The following points further explain what a competitive score means to you as a candidate.

  • Not all programs consider high GRE scores to be of utmost importance, they need it to compliment your other admission requirements and would need it to compare your abilities with other students applying for the same course.
  • Some programs, however, place great importance on it and would require you to score something between the 70th and 80th percentile even to be considered for admission. This is even more crucial for students who are hoping to receive funding from such colleges or universities.
  • Also, the program level also matters. Whether you are going for a PhD or master’s program determines how well you should score in the GRE. PhD candidates should have higher scores than Masters Candidates; this is just simple logic. And there are much fewer spots in the PhD levels, so you need to score higher to compete with the other candidates vying for the same spot. Again, just simple logic.
  • Another vital factor to consider is how competitive your school or program is.

If you are applying for programs in schools like Harvard, Stanford, Yale and the likes, then you know what this means. Every score matters. Every one-point increment, every half-point increment matters.

Thousands of people are applying for that same spot, so even if the cut off mark or average score is low, what will make you stand out from the thousands of people applying for that spot. Your GRE scores should be high to even put you in the competition in the first place. So, in this case, competitive scores mean a different thing.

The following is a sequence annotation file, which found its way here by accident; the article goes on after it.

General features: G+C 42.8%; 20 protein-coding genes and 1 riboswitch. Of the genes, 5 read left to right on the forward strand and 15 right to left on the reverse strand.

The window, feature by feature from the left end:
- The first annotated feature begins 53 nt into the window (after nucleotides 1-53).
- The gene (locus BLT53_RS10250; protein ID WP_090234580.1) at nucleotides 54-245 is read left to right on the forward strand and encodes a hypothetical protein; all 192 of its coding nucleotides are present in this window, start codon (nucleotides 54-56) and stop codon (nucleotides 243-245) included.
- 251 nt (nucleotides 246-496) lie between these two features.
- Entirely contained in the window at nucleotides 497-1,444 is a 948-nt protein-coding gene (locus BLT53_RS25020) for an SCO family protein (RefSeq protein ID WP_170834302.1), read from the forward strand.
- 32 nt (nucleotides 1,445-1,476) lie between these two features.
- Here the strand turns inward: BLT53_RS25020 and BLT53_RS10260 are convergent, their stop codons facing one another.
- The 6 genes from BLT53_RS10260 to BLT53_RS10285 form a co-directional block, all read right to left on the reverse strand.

Some programs at Stanford requires candidates to have a starting percentile of 80% to be considered, and some require 85% or lower. Be sure to check your school or program to be aware of this before you seat for the exam.


Just because you feel like a school or program doesn’t place much importance on GRE scores does not mean you should completely blow it off and score whatever you like. The school asked for this requirement, which means it would determine something to you on some level and it might be very crucial, so in whatever you do, be sure to do it well.

Also, don’t be overly caught up in the GRE to the point where you completely ignore the other necessary admission requirements. Your GRE scores would indeed ensure smooth sailing towards being picked, but it does not build the boat. It would be best if you built the boat first by making sure all the other necessary documents are ready and up to date.

These other documents may include:

  • Your GPA
  • Your undergraduate thesis.
  • Great recommendation letters.
  • Practical experience.

Just find out which of these factors your school needs, so you can craft your application in the perfect strategy that would ensure you at least stand a chance.

About the author

Indu has been educator since last 10 years. She can find all kind of scholarship opportunities in the USA and beyond. She also teach college courses online to help students become better. She is one of the very rare scholarship administrator and her work is amazing.